Abstract 3916: Effect of Eplerenone Versus Spironolactone on Adiponectin and Hemoglobin A1c Levels in Patients With Chronic Heart Failure
Background. Adiponectin has important metabolic effects including insulin sensitivity and plasma adiponectin level is elevated in patients with chronic heart failure (CHF). Hemoglobin A1c (HbA1c) level is reported to be an independent risk factor for mortality in CHRAM study population, suggesting the important role of insulin resistance in CHF.
Methods and Results. To compare the metabolic effect of a selective mineralocorticoid receptor blocker eplerenone with spironolactone in patients with CHF, 84 stable outpatients of CHF who received standard therapy such as ACE-I or ARB and b blockers, were randomized (1:2) to spironolactone (25mg/day) or eplerenone (50mg/day). We measured plasma levels of brain natriuretic peptide (BNP), adiponectin, HbA1c and cortisol were determined before and 4 months after either spironolactone or eplerenone. There was no difference in the baseline characteristics including hemodynamics and plasma levels of biomarkers between two groups. In both groups, plasma BNP levels were significantly decreased and plasma aldosterone levels were significantly increased after 4 months. In patients receiving spironolactone (n=29), plasma adiponectin was significantly decreased (14.5±9.1 vs. 11.8±8.4 ug/mL, p=0.0004) and HbA1c was significantly increased (5.6±0.6 vs. 5.9±0.7 %, p<0.001), and cortisol was significantly increased (11.6±4.8 vs. 14.3±4.5 ug/dL, p<0.05). In patients receiving spironolactone, there was a significant correlation between the changes of cortisol and the changes of HbA1c (r=0.454, p=0.013) and there was no correlation between the changes of adiponectin and the changes of HbA1c. In contrast, in patents receiving eplerenone (n=55) plasma adiponectin did not change (14.5±9.5 vs. 13.9±9.8 ug/mL, p=0.201) and HbA1c did not change (5.6±0.6 vs. 5.6±0.7 %, p=0.854), and cortisol did not change (12.3±4.6 vs. 13.2±4.5 ug/dL, p=0.131).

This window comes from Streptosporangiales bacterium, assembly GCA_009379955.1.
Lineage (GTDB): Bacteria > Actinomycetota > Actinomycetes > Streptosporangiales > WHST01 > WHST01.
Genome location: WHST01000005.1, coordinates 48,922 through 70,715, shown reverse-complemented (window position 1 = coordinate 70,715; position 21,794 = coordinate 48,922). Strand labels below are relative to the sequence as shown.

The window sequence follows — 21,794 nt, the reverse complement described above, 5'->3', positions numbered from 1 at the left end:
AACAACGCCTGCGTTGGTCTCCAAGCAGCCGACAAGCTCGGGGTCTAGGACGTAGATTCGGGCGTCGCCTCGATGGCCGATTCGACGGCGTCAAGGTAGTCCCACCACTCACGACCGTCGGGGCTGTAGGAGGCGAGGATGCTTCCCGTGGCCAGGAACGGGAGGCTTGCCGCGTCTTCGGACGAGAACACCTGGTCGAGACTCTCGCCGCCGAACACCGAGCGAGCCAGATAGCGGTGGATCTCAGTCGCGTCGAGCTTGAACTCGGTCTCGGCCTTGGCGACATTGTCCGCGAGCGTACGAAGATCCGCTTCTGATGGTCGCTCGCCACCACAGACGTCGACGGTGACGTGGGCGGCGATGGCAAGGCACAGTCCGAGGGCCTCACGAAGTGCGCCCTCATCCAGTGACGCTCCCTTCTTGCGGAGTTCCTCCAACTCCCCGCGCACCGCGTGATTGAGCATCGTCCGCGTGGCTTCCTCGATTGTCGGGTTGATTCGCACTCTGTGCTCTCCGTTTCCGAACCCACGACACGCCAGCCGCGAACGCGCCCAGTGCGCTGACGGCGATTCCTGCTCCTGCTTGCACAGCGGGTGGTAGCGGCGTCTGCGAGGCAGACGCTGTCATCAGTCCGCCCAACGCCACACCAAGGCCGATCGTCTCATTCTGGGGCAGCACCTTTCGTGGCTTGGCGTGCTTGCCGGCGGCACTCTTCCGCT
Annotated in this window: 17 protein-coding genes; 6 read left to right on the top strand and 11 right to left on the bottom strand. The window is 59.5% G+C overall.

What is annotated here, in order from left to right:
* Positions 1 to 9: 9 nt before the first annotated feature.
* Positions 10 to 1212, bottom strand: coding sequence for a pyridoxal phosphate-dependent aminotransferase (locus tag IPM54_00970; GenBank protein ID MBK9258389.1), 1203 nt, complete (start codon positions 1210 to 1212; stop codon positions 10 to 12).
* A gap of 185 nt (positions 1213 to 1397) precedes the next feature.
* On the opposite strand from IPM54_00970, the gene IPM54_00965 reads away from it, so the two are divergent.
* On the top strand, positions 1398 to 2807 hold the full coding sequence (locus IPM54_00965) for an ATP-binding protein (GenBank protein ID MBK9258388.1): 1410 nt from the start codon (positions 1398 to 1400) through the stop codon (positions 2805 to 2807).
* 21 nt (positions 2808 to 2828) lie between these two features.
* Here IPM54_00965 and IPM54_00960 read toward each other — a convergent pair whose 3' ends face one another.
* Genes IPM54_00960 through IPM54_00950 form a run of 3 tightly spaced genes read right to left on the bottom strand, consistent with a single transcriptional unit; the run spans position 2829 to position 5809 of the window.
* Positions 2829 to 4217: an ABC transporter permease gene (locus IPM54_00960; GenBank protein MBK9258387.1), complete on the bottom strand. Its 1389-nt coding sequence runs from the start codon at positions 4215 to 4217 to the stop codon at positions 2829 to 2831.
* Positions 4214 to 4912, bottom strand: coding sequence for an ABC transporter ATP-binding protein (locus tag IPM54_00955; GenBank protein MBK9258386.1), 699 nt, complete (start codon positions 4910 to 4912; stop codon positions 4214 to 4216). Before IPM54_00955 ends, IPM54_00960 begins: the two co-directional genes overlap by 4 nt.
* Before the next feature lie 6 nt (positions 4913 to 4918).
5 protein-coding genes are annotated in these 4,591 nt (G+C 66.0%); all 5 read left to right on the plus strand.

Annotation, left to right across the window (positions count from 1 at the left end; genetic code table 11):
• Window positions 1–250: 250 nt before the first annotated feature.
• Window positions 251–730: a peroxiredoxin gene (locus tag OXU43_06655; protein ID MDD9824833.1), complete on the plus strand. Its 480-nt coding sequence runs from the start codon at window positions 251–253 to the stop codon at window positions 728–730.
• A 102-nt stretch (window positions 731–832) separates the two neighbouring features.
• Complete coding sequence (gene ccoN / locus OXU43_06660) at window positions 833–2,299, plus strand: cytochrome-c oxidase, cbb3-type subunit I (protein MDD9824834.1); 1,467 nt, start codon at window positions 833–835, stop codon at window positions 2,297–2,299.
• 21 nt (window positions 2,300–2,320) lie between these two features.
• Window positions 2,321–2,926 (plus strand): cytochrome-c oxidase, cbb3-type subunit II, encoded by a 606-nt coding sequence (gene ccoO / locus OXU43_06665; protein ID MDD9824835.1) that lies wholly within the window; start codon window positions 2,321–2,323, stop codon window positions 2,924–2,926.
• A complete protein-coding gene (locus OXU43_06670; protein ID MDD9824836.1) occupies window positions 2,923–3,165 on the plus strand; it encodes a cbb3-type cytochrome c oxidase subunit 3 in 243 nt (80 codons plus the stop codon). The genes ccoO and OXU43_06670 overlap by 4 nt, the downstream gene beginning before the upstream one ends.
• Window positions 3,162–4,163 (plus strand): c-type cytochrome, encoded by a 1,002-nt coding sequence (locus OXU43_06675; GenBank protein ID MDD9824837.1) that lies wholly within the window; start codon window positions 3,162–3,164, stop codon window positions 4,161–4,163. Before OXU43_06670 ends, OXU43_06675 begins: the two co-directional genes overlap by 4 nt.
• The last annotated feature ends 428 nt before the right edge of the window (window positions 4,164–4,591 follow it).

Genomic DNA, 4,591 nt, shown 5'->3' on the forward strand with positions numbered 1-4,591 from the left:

Conclusion. These findings indicate that the metabolic effects of eplerenone are different from those of spironolactone and that a selective mineralocorticoid receptor blocker eplerenone is superior to spironolactone in metabolic effects in patients with CHF.